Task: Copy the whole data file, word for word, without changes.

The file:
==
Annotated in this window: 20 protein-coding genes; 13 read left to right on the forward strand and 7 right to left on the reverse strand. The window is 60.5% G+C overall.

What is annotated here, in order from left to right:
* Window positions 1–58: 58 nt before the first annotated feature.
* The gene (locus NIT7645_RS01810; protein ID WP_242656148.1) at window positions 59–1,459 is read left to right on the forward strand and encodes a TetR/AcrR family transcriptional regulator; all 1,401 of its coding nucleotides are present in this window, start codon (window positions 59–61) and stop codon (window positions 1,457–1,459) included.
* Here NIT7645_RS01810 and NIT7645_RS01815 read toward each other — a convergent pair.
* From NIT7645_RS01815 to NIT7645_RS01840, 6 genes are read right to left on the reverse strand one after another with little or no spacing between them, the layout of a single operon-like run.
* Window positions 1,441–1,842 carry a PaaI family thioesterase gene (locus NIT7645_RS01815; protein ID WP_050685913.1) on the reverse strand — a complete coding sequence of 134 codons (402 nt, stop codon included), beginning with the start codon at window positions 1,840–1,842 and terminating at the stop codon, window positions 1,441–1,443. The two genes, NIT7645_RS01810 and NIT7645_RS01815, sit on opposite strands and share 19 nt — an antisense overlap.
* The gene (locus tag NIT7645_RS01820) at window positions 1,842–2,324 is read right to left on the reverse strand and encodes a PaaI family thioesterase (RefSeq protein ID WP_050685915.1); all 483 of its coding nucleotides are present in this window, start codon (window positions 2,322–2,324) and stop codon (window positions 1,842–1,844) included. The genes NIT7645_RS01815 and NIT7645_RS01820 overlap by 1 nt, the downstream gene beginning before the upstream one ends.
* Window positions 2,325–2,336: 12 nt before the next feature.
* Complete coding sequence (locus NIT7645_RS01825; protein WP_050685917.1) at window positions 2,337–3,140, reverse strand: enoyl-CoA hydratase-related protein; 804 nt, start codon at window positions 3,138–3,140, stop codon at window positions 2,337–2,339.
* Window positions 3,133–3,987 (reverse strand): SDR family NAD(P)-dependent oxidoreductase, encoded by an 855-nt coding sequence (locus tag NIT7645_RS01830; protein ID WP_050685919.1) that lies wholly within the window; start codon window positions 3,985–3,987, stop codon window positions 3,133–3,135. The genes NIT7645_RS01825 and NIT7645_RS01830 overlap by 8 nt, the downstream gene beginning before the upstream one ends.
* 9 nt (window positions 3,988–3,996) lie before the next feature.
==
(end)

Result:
Annotated in this window: 20 protein-coding genes; 13 read left to right on the forward strand and 7 right to left on the reverse strand. The window is 60.5% G+C overall.

What is annotated here, in order from left to right:
* Window positions 1–58: 58 nt before the first annotated feature.
* The gene (locus NIT7645_RS01810; protein ID WP_242656148.1) at window positions 59–1,459 is read left to right on the forward strand and encodes a TetR/AcrR family transcriptional regulator; all 1,401 of its coding nucleotides are present in this window, start codon (window positions 59–61) and stop codon (window positions 1,457–1,459) included.
* Here NIT7645_RS01810 and NIT7645_RS01815 read toward each other — a convergent pair.
* From NIT7645_RS01815 to NIT7645_RS01840, 6 genes are read right to left on the reverse strand one after another with little or no spacing between them, the layout of a single operon-like run.
* Window positions 1,441–1,842 carry a PaaI family thioesterase gene (locus NIT7645_RS01815; protein ID WP_050685913.1) on the reverse strand — a complete coding sequence of 134 codons (402 nt, stop codon included), beginning with the start codon at window positions 1,840–1,842 and terminating at the stop codon, window positions 1,441–1,443. The two genes, NIT7645_RS01810 and NIT7645_RS01815, sit on opposite strands and share 19 nt — an antisense overlap.
* The gene (locus tag NIT7645_RS01820) at window positions 1,842–2,324 is read right to left on the reverse strand and encodes a PaaI family thioesterase (RefSeq protein ID WP_050685915.1); all 483 of its coding nucleotides are present in this window, start codon (window positions 2,322–2,324) and stop codon (window positions 1,842–1,844) included. The genes NIT7645_RS01815 and NIT7645_RS01820 overlap by 1 nt, the downstream gene beginning before the upstream one ends.
* Window positions 2,325–2,336: 12 nt before the next feature.
* Complete coding sequence (locus NIT7645_RS01825; protein WP_050685917.1) at window positions 2,337–3,140, reverse strand: enoyl-CoA hydratase-related protein; 804 nt, start codon at window positions 3,138–3,140, stop codon at window positions 2,337–2,339.
* Window positions 3,133–3,987 (reverse strand): SDR family NAD(P)-dependent oxidoreductase, encoded by an 855-nt coding sequence (locus tag NIT7645_RS01830; protein ID WP_050685919.1) that lies wholly within the window; start codon window positions 3,985–3,987, stop codon window positions 3,133–3,135. The genes NIT7645_RS01825 and NIT7645_RS01830 overlap by 8 nt, the downstream gene beginning before the upstream one ends.
* 9 nt (window positions 3,988–3,996) lie before the next feature.